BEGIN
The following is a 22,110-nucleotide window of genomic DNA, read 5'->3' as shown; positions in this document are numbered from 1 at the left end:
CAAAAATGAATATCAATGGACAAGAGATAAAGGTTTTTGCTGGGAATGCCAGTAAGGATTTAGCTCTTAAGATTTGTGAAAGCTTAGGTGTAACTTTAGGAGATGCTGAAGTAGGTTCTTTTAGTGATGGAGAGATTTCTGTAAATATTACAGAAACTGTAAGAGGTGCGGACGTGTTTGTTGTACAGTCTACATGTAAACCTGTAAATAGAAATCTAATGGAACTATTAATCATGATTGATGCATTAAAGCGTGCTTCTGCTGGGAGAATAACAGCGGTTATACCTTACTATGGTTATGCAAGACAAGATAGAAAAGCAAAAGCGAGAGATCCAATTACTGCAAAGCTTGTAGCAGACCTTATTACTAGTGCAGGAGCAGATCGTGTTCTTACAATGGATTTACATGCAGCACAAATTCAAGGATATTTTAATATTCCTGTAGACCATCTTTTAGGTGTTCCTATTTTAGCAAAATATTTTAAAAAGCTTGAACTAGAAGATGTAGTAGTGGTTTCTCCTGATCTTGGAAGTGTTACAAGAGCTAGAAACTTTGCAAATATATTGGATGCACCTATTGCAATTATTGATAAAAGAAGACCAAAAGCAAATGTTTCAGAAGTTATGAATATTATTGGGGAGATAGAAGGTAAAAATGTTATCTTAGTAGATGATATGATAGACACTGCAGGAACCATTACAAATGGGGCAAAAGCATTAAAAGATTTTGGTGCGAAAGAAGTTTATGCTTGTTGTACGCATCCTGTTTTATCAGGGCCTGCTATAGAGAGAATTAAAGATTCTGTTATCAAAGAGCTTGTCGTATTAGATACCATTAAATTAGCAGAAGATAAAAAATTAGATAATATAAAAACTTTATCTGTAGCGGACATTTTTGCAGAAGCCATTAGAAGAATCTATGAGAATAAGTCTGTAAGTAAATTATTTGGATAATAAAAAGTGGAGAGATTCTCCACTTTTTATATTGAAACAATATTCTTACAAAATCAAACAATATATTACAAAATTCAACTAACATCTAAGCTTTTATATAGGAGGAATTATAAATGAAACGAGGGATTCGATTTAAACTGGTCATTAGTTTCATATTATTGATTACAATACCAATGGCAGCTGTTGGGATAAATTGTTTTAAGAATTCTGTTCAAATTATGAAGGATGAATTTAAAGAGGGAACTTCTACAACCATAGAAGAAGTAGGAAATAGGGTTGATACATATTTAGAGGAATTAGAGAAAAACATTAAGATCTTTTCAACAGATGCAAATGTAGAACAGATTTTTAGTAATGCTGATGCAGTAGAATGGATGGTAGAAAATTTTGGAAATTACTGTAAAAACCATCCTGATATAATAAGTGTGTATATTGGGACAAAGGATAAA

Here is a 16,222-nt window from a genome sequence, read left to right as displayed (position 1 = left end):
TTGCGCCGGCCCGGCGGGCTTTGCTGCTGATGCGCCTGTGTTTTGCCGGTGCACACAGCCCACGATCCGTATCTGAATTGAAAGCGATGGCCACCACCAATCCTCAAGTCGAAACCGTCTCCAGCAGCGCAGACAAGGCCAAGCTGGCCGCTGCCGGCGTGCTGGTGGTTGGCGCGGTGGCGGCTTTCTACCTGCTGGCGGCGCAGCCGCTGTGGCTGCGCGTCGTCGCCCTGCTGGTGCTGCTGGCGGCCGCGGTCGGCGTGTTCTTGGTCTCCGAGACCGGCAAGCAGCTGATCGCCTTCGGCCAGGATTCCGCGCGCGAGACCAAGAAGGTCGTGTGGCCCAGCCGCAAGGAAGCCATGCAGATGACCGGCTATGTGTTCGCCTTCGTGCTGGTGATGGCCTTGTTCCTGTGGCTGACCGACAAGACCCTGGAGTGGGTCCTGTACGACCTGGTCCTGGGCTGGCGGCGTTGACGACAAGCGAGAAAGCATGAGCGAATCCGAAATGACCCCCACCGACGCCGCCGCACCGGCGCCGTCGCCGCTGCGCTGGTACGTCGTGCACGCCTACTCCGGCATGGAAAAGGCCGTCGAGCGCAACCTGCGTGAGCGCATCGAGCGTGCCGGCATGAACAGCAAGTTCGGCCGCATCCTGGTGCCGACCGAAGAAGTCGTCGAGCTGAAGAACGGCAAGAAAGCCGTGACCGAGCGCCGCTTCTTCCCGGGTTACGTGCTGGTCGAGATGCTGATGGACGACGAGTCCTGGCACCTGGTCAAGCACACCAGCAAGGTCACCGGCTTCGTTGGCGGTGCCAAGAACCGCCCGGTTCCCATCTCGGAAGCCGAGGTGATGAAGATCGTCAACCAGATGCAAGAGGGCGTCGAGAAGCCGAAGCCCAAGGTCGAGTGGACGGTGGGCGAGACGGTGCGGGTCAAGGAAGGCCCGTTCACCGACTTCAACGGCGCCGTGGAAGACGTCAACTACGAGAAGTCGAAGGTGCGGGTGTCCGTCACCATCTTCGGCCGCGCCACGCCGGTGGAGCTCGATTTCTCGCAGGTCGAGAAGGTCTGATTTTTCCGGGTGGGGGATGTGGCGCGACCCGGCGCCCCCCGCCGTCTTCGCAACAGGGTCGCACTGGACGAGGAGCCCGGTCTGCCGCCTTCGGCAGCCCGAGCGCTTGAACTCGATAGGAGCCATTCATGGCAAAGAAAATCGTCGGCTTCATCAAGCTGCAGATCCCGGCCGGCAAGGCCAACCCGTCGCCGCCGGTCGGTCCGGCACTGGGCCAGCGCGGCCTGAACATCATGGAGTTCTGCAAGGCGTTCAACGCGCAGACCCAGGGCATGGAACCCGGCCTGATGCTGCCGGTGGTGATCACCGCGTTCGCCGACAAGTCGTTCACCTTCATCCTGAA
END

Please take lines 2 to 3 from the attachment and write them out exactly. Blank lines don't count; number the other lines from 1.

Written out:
CAAAAATGAATATCAATGGACAAGAGATAAAGGTTTTTGCTGGGAATGCCAGTAAGGATTTAGCTCTTAAGATTTGTGAAAGCTTAGGTGTAACTTTAGGAGATGCTGAAGTAGGTTCTTTTAGTGATGGAGAGATTTCTGTAAATATTACAGAAACTGTAAGAGGTGCGGACGTGTTTGTTGTACAGTCTACATGTAAACCTGTAAATAGAAATCTAATGGAACTATTAATCATGATTGATGCATTAAAGCGTGCTTCTGCTGGGAGAATAACAGCGGTTATACCTTACTATGGTTATGCAAGACAAGATAGAAAAGCAAAAGCGAGAGATCCAATTACTGCAAAGCTTGTAGCAGACCTTATTACTAGTGCAGGAGCAGATCGTGTTCTTACAATGGATTTACATGCAGCACAAATTCAAGGATATTTTAATATTCCTGTAGACCATCTTTTAGGTGTTCCTATTTTAGCAAAATATTTTAAAAAGCTTGAACTAGAAGATGTAGTAGTGGTTTCTCCTGATCTTGGAAGTGTTACAAGAGCTAGAAACTTTGCAAATATATTGGATGCACCTATTGCAATTATTGATAAAAGAAGACCAAAAGCAAATGTTTCAGAAGTTATGAATATTATTGGGGAGATAGAAGGTAAAAATGTTATCTTAGTAGATGATATGATAGACACTGCAGGAACCATTACAAATGGGGCAAAAGCATTAAAAGATTTTGGTGCGAAAGAAGTTTATGCTTGTTGTACGCATCCTGTTTTATCAGGGCCTGCTATAGAGAGAATTAAAGATTCTGTTATCAAAGAGCTTGTCGTATTAGATACCATTAAATTAGCAGAAGATAAAAAATTAGATAATATAAAAACTTTATCTGTAGCGGACATTTTTGCAGAAGCCATTAGAAGAATCTATGAGAATAAGTCTGTAAGTAAATTATTTGGATAATAAAAAGTGGAGAGATTCTCCACTTTTTATATTGAAACAATATTCTTACAAAATCAAACAATATATTACAAAATTCAACTAACATCTAAGCTTTTATATAGGAGGAATTATAAATGAAACGAGGGATTCGATTTAAACTGGTCATTAGTTTCATATTATTGATTACAATACCAATGGCAGCTGTTGGGATAAATTGTTTTAAGAATTCTGTTCAAATTATGAAGGATGAATTTAAAGAGGGAACTTCTACAACCATAGAAGAAGTAGGAAATAGGGTTGATACATATTTAGAGGAATTAGAGAAAAACATTAAGATCTTTTCAACAGATGCAAATGTAGAACAGATTTTTAGTAATGCTGATGCAGTAGAATGGATGGTAGAAAATTTTGGAAATTACTGTAAAAACCATCCTGATATAATAAGTGTGTATATTGGGACAAAGGATAAA

Here is a 16,222-nt window from a genome sequence, read left to right as displayed (position 1 = left end):